The toll of the COVID-19 pandemic was reflected in a natural decrease last year in the population of nearly three-quarters of U.S. counties versus the two previous years, the census bureau said on Thursday.
More than 73% of U.S. counties experienced natural decrease, or an excess of deaths over births, up from 55.5% in 2020 and 45.5% in 2019, bureau data showed.
"In 2021, fewer births, an aging population and increased mortality – intensified by the COVID-19 pandemic - contributed to a rise in natural decrease," the U.S. Census Bureau said in a statement.
The biggest loss, of 159,621 residents, was in Los Angeles county in California, according to the data released by the bureau, as part of its Vintage 2021 estimates of population and components of change.
All counties in Delaware, Maine, New Hampshire and Rhode Island experienced natural decrease in 2021, it added, while migration also led to a decline in population for some.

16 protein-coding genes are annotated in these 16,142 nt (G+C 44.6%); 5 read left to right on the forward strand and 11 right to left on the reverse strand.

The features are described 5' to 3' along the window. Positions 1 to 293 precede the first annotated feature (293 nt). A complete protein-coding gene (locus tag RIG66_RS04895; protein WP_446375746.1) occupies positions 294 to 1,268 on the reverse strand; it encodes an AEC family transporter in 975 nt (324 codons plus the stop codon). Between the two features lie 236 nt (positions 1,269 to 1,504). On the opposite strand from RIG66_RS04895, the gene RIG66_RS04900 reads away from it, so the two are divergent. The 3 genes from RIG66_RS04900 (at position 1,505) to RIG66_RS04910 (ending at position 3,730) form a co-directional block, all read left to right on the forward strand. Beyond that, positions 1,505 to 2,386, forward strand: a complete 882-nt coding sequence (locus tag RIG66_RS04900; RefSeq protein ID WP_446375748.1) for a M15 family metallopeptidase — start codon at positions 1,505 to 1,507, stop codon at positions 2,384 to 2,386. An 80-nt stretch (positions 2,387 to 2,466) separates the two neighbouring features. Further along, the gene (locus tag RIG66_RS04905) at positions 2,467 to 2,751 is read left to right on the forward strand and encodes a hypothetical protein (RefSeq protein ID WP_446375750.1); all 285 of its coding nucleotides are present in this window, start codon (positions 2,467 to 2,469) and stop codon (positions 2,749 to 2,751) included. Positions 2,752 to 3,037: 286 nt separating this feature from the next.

The fall continues a trend in which more than half of all U.S. counties lost population over the decade from 2010, with almost all growth taking place in metropolitan areas, census officials said last August.
Between 2020 and 2021, population increased in about 65% of metropolitan areas within the 50 U.S. states and the District of Columbia.
The U.S. population grew at a slower pace in 2021 than any other year on record as the COVID-19 pandemic worsened the more subdued growth of recent years, the bureau has said.
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